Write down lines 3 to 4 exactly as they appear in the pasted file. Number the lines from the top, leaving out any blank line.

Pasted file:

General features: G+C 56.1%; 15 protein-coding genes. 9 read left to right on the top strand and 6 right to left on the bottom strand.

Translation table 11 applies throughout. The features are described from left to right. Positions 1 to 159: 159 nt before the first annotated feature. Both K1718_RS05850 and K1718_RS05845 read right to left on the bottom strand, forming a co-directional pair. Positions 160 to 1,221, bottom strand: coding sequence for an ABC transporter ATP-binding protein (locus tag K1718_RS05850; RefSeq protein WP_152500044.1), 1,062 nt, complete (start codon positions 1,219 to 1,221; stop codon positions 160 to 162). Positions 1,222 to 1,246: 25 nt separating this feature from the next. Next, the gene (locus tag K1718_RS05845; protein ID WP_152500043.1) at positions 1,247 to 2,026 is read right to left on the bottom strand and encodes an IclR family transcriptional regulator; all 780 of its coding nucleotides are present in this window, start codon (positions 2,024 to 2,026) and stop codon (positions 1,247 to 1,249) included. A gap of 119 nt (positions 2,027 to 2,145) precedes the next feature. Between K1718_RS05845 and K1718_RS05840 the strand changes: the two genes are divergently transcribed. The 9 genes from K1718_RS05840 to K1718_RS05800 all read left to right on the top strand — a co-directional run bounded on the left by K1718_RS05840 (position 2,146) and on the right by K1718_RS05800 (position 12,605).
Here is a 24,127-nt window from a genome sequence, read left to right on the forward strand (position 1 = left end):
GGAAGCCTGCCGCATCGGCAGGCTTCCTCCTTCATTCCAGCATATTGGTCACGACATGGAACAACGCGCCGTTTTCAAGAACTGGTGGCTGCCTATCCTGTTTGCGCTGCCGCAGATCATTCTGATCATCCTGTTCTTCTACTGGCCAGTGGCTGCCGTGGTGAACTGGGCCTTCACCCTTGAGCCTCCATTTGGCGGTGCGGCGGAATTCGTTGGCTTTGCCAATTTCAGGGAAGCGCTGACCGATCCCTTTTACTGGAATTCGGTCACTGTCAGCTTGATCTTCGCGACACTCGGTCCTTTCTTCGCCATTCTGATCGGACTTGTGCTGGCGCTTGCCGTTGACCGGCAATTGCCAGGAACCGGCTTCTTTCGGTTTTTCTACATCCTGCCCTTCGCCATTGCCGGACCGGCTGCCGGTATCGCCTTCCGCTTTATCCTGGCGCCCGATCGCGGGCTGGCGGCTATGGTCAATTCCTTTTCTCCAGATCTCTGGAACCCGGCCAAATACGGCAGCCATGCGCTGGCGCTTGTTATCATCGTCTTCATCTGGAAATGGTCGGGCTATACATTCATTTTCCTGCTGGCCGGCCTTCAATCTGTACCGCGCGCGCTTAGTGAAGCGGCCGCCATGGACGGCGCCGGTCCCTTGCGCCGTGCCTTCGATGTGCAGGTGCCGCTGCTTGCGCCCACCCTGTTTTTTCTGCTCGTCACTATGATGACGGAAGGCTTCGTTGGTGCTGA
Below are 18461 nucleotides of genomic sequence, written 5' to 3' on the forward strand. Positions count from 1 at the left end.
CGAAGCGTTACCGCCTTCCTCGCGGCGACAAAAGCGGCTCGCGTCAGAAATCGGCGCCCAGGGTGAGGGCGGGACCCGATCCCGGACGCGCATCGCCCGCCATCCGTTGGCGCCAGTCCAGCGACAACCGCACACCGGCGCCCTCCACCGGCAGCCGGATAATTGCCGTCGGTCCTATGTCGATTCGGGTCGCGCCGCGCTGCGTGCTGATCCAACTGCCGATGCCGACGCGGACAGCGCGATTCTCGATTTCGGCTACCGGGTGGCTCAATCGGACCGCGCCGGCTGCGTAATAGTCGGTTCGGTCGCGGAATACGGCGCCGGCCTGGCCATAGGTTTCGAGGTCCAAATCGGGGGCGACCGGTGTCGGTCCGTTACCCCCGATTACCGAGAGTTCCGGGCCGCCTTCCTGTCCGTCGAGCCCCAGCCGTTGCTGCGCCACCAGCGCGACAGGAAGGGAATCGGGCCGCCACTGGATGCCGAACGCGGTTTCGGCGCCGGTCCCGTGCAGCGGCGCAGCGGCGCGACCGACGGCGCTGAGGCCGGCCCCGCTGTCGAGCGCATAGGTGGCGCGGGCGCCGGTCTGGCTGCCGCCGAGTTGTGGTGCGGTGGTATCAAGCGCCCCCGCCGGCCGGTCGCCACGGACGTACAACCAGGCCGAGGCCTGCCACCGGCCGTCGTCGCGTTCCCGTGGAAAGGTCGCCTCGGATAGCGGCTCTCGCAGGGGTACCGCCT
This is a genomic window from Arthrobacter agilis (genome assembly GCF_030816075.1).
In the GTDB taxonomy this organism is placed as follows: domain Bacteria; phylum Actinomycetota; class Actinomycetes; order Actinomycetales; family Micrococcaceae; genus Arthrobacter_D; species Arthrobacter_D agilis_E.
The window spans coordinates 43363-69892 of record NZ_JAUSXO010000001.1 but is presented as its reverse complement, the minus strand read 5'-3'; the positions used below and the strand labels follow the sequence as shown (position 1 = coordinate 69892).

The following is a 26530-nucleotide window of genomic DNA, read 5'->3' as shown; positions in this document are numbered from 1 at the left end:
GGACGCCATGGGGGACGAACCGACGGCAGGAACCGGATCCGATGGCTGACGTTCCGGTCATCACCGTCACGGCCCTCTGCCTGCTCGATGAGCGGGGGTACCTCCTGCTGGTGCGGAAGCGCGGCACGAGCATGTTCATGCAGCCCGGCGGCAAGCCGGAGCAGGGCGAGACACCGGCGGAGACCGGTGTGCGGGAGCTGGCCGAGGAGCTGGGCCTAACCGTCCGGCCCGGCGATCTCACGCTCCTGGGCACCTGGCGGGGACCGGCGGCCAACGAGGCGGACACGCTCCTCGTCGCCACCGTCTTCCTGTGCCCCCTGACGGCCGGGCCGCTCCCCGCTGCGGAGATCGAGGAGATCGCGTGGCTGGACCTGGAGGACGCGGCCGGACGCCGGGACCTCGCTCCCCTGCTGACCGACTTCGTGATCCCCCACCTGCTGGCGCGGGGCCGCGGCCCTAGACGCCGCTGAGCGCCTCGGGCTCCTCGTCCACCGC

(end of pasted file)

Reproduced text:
Here is a 24,127-nt window from a genome sequence, read left to right on the forward strand (position 1 = left end):
GGAAGCCTGCCGCATCGGCAGGCTTCCTCCTTCATTCCAGCATATTGGTCACGACATGGAACAACGCGCCGTTTTCAAGAACTGGTGGCTGCCTATCCTGTTTGCGCTGCCGCAGATCATTCTGATCATCCTGTTCTTCTACTGGCCAGTGGCTGCCGTGGTGAACTGGGCCTTCACCCTTGAGCCTCCATTTGGCGGTGCGGCGGAATTCGTTGGCTTTGCCAATTTCAGGGAAGCGCTGACCGATCCCTTTTACTGGAATTCGGTCACTGTCAGCTTGATCTTCGCGACACTCGGTCCTTTCTTCGCCATTCTGATCGGACTTGTGCTGGCGCTTGCCGTTGACCGGCAATTGCCAGGAACCGGCTTCTTTCGGTTTTTCTACATCCTGCCCTTCGCCATTGCCGGACCGGCTGCCGGTATCGCCTTCCGCTTTATCCTGGCGCCCGATCGCGGGCTGGCGGCTATGGTCAATTCCTTTTCTCCAGATCTCTGGAACCCGGCCAAATACGGCAGCCATGCGCTGGCGCTTGTTATCATCGTCTTCATCTGGAAATGGTCGGGCTATACATTCATTTTCCTGCTGGCCGGCCTTCAATCTGTACCGCGCGCGCTTAGTGAAGCGGCCGCCATGGACGGCGCCGGTCCCTTGCGCCGTGCCTTCGATGTGCAGGTGCCGCTGCTTGCGCCCACCCTGTTTTTTCTGCTCGTCACTATGATGACGGAAGGCTTCGTTGGTGCTGA